What is financial abuse?
There are a number of definitions of what constitutes financial abuse of older people.
The World Health Organisation defines (PDF) financial abuse of an older person as:
'"The illegal or improper exploitation or use of funds or other resources of the older person".
The definition includes acts with adverse outcomes committed not only by people known to and trusted by the victim, but also acts perpetrated by strangers and by institutions.
In Australia, the Queensland-based Elder Abuse Prevention Unit (EAPU) founded by UnitingCare defines financial abuse as:
"The illegal or improper use of a person's finances or property by another person with whom they have a relationship implying trust".
The UnitingCare definition has been quoted in their publications by a number of other agencies, including the Victorian Department of Human Services and Senior Rights Victoria.
Abuse may be intentional or unintentional. Intentional financial abuse is defined in the Protecting Elders’ Assets Study (PDF) conducted by Monash University in 2009, as “the separation of a person from the benefit of their assets for the benefit of another, involving deliberate intention”. Unintended abuse is “the inadvertent or uninformed financial mismanagement or neglect of financial assets which causes the deprivation of benefits to be derived from those assets”.
The following are given in the Monash Study (PDF) as common examples of financial abuse:
- Misappropriation or misuse of money, property or assets
- Exerting undue influence to give away assets or gifts
- Putting undue pressure on the older person to accept lower-cost or lower-quality services in order to preserve more financial resources to be passed to beneficiaries on death
- Carrying out unnecessary work or overcharging for a service
- Misuse of powers of attorney
- Denial to access funds
- Failure to repay loans
- Living with the older person and refusing to contribute money for expenses
- Forging or forcing an older person’s signature
- Promising long-term care in exchange for money or property and then not providing the promised care
- Getting an older person to sign a will, contract or power of attorney through deception, coercion or undue influence
- Abusing joint signatory authority on a blank form
- Getting an older person to be a guarantor for a loan where the benefit of the loan is for someone else without sufficient information or knowledge to make an informed decision
The Victorian Department of Human Services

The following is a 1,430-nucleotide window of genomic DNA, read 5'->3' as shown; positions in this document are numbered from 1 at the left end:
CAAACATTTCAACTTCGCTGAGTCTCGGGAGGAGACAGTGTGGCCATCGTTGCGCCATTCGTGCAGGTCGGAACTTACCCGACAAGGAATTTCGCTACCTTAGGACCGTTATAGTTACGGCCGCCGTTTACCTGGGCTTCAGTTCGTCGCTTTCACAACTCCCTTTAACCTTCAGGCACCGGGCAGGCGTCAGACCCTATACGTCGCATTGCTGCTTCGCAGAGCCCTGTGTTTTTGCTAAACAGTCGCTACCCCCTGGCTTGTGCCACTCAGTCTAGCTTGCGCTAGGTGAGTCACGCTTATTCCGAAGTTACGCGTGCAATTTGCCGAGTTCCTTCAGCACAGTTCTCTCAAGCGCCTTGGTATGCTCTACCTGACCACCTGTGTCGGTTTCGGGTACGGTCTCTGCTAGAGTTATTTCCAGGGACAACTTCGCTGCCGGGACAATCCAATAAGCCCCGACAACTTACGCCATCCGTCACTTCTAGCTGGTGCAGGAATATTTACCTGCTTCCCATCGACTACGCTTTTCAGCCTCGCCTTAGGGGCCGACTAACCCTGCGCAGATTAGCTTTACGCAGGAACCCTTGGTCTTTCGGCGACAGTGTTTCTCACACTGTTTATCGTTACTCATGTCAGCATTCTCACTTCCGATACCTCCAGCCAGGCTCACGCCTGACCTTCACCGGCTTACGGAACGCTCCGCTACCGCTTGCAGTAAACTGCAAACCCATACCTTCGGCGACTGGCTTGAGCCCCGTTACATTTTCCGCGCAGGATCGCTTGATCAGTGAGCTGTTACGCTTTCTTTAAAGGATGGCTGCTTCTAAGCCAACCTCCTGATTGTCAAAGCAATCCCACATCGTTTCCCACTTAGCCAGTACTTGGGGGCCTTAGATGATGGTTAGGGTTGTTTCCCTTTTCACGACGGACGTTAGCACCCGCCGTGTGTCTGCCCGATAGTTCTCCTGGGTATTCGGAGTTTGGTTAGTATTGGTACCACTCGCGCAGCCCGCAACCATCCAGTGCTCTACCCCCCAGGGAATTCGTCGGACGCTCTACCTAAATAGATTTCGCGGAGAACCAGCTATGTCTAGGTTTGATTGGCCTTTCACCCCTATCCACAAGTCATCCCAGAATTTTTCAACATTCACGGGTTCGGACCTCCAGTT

(PDF) expands upon the above, listing the following examples of financial abuse of older people, pointing out that financial abuse is often combined with other forms of abuse and neglect.
- Taking, misusing or using, withholding knowledge about or permission in regard to money or property.
- Forging or forcing an older person’s signature or misleading them about what they are signing, including blank withdrawal forms.
- Misusing ATM cards or credit cards or credit facilities.
- Cashing an older person’s cheque without permission or authorisation or withholding portions of the cheque funds.
- Misappropriating funds from a pension.
- Using a Power of Attorney in a way contrary to the interests of the donor or for direct personal gain.
- Promising long-term care in exchange for money or property and not providing that care.
- Overcharging for or not delivering care giving services.
- Failing to provide reasonable consideration for the transfer of real estate or the acquisition of joint property.
- Negligently mishandling assets including misuse by a caregiver.
- Managing, without permission or legal authority, the finances of a competent older person.
- Getting an older person to become a guarantor without them having sufficient knowledge to make an informed decision.
- Pressuring an older person to take out a loan or a product which is not for their benefit – for example a shared equity loan or a reverse mortgage to pay for a relative’s debts or expenses.
- Predatory lending – unnecessary (no identified need) or unaffordable lending to a vulnerable older person which will cause a detriment or potential detriment to them and a gain to the lender.
- Scams – telephone, door to door or internet.
When potential abuse masquerades as help:
Patrick is 84 years old. His wife Maud recently passed away, and he now lives alone in a house he owns in Melbourne. Since Maud’s death he has been struggling to care for himself at home and believes he is in need of some support in the home. He does not have many friends and his only son, Bruce, is pressuring him to sell his house and move in with him and his family. Patrick does not want to leave his home but Bruce has threatened to put his father into residential aged care if he does not agree to the arrangement. Bruce told his father that he should use the proceeds of sale to pay off Bruce’s mortgage and in return, he would have accommodation and care for life. Patrick has no other family and is dependent on Bruce and his grandchildren for emotional support. Patrick feels compelled to do as his son says (PDF).